Perhaps we should draft your little animated friend, she might scare the poop out of the enemy.....LOL

Speaking from experience, I'm against women in combat, Most of the millennium generation are lazy ignorant morons! I would be hesitant to draft either sexes! However the POS in his rainbow house would welcome all!

For years women have been screaming to be treated as equals.  Well, so be it.  They want equality, give it to them.  Make them register and put them to task.  If they can't muster, get rid of them.    This war between the sexes needs to be put to rest once and for all the same way the racial divide needs to be put to rest.  People should advance not according to sex or race but by performance.  Period; End of story.

No....not all women want to be equal.  BUT.....we DO want equal pay for the same work.  Those are not the same issues.

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Political Cartoons by AF Branco

ALERT ALERT

Horrible: Democrats Set The Constitution On Fire With Fraudulent Impeachment

House Democrats unveiled two articles of impeachment against President Donald Trump on Tuesday morning after an investigation that violated fundamental provisions of the Constitution and the Bill of Rights.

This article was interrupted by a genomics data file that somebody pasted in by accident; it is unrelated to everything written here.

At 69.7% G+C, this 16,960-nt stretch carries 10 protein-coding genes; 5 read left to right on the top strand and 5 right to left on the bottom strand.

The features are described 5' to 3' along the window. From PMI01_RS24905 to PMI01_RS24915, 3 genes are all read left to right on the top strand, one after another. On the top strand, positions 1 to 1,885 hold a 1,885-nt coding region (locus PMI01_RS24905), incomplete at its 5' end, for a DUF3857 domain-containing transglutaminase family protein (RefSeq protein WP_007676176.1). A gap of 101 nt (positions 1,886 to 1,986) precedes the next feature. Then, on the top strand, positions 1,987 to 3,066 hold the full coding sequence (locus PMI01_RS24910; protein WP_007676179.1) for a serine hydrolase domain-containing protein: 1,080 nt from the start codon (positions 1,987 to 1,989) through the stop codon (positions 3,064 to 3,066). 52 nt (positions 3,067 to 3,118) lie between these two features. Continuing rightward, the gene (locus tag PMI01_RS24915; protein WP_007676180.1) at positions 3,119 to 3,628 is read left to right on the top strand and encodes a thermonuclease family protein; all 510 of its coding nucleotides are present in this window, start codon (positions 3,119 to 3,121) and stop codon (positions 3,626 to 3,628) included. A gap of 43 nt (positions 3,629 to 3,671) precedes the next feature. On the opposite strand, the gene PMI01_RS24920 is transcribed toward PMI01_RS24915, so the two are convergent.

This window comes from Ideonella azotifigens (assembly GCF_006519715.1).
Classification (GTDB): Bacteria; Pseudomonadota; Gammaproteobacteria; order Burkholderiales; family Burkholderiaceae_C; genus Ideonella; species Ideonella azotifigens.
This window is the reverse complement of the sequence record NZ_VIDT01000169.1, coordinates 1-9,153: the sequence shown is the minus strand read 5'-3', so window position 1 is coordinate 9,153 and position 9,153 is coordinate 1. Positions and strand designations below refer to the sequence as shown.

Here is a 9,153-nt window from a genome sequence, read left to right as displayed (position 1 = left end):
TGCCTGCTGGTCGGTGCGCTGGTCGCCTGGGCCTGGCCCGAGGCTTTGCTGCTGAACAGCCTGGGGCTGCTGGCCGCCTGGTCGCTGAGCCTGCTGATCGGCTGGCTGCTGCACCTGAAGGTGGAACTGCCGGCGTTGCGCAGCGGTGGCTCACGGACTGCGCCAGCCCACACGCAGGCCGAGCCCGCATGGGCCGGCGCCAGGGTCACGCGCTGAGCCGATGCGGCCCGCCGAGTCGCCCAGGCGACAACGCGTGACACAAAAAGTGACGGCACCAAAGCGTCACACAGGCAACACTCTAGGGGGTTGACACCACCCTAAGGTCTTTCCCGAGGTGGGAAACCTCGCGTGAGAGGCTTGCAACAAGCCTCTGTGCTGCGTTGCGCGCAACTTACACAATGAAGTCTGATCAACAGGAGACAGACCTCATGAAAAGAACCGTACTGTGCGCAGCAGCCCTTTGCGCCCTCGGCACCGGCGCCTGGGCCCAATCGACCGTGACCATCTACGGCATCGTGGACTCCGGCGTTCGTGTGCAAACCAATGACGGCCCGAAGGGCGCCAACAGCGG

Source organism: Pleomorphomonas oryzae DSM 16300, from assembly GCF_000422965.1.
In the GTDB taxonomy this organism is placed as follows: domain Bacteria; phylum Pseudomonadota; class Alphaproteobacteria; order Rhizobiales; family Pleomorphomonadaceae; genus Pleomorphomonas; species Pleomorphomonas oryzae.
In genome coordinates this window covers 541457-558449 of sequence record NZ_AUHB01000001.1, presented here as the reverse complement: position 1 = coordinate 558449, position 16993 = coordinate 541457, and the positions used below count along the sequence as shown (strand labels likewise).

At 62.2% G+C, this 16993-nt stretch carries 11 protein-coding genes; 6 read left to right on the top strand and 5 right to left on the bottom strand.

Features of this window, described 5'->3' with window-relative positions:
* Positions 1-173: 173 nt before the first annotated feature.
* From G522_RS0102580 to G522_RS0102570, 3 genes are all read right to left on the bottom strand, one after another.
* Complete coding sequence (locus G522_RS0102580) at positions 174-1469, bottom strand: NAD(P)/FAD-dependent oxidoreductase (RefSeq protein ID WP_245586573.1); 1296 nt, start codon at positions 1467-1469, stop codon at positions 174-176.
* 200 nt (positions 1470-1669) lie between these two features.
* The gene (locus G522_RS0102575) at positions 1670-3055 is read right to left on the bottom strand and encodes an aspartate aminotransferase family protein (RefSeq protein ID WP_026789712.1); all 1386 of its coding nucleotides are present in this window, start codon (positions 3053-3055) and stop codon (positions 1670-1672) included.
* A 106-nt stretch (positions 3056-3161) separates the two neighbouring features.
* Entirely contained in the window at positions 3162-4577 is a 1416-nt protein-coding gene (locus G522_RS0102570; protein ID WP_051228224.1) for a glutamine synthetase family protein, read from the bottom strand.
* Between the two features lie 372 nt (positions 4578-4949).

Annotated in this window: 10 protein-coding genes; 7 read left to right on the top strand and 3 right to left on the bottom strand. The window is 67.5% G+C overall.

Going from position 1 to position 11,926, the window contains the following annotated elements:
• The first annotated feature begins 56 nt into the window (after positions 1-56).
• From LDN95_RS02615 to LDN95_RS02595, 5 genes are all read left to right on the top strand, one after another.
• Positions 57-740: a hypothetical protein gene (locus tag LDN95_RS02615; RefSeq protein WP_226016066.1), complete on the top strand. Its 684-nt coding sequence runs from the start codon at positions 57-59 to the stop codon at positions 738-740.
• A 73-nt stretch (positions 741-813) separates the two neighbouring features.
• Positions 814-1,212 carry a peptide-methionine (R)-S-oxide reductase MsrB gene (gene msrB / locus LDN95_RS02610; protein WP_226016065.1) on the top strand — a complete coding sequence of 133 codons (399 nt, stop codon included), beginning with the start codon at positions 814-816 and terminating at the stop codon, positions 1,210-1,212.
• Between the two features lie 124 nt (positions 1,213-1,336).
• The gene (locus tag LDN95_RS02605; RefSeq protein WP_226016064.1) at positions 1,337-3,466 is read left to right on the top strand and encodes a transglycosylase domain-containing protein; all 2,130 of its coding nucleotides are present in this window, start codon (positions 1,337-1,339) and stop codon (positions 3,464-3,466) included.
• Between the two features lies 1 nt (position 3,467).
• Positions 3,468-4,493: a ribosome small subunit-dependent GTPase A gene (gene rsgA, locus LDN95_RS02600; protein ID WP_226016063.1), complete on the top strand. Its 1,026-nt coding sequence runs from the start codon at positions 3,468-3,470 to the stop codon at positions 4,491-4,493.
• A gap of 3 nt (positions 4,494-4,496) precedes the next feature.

The investigation of the president began with the complaint of a so-called “whistleblower” who turned out to be a rogue Central Intelligence Agency employee, protected by a lawyer who had called for a “coup” against Trump in early 2017.

Democrats first demanded that the “whistleblower” be allowed to testify. But after House Intelligence Committee chair Rep. Adam Schiff (D-CA) was found to have lied about his committee’s contact with the “whistleblower,” and after details of the “whistleblower’s” bias began to leak, Democrats reversed course. In violation of the President Trump’s Sixth Amendment right to confront his accuser, Democrats refused to allow the “whistleblower” to testify. They argue the president’s procedural rights, even if they existed, would not apply until he was tried in the Senate — but they also invented a fraudulent “right to anonymity” that, they hope, might conceal the whistleblower even then.

Schiff began the “impeachment inquiry” in secret, behind the closed doors of the Sensitive Compartmentalized Information Facility (SCIF) in the basement of the U.S. Capitol, even though none of the testimony was deemed classified. Few members of Congress were allowed access. Schiff allowed selective bits of testimony to leak to friendly media, while withholding transcripts of testimony.